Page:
«Ejercicio de presión positiva en la parte inferior del cuerpo después de la cirugía de rodilla.»
Clinical Eastlack, Robert K MD; Hargens, Alan R PHD; Groppo, Eli R BS; Steinbach, Gregory C PHD; White, Klane K MD; Pedowitz, Robert A MD, PHD
Lower body positive pressure allows unloading of the lower extremities during exercise in a pressurized treadmill chamber. This study assessed the preliminary feasibility of lower body positive pressure exercise as a rehabilitation technique by examining its effects on gait mechanics and pain, postoperatively. Fifteen patients who had arthroscopic meniscectomy or anterior cruciate ligament reconstruction participated in this study. Patients exercised for 5 minutes at 2.0 mph under three body weight conditions (normal body weight, 60% body weight, and 20% body weight) in random order. Bilateral ground reaction force, electromyographs, and dynamic knee range of motion were collected, and pain was assessed using a visual analog scale. Ground reaction forces for surgically treated and contralateral extremities were reduced 42% and 79% from normal body weight conditions when ambulating at 60% and 20% body weight, respectively. After meniscectomy, ambulatory knee range of motion decreased only at 20% body weight (37[degrees]), compared with normal body weight conditions (49[degrees]). Peak electromyographic activity of the biceps was maintained at all body weight conditions, whereas that of the vastus medialis was reduced at 20% body weight. Pain relief was significant with lower body positive pressure ambulation after anterior cruciate ligament reconstruction. This study showed that lower body positive pressure exercise is effective at reducing ground reaction forces, while safely facilitating gait postoperatively.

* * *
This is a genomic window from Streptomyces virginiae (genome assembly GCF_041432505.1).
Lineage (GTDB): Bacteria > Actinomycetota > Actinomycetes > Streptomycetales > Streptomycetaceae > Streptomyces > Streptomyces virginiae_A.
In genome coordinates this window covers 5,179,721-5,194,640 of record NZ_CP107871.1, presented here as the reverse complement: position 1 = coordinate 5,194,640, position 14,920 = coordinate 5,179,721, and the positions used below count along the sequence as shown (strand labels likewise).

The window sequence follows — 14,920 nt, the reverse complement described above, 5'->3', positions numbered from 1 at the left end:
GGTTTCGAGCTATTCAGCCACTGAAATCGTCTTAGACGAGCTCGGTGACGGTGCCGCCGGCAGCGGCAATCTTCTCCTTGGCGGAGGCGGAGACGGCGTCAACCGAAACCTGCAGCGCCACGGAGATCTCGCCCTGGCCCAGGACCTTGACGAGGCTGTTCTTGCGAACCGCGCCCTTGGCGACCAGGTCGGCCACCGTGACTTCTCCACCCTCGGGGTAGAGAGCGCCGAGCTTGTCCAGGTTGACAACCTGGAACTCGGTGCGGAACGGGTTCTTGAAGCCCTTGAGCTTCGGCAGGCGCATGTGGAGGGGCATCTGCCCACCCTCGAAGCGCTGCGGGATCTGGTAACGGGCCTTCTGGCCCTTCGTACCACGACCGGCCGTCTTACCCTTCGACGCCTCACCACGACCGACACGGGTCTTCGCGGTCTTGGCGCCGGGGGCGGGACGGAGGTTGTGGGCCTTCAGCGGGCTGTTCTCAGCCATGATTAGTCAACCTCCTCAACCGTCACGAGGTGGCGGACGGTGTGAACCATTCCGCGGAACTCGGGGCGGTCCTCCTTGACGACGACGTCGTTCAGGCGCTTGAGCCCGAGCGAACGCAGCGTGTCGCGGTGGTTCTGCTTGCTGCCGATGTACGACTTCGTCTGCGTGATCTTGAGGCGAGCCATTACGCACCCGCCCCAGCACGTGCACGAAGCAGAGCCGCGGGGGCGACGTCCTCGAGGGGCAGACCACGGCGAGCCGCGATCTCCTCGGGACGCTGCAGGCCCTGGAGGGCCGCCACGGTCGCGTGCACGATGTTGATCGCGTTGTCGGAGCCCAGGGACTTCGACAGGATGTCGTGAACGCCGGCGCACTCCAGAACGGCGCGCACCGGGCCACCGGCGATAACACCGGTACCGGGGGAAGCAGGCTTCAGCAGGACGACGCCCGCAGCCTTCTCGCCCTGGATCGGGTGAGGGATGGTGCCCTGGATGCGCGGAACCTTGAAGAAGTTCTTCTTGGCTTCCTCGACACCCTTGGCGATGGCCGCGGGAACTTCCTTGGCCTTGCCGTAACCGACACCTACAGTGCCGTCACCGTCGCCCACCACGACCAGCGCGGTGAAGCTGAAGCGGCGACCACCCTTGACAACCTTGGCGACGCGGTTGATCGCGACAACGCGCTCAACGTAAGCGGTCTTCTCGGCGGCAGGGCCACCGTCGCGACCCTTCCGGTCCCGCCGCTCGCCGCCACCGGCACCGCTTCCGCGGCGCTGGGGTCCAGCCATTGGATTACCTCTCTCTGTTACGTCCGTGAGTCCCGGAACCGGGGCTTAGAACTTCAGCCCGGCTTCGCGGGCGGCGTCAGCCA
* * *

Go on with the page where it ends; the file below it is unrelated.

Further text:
Orthopaedics & Related Research. (431):213-219, February 2005.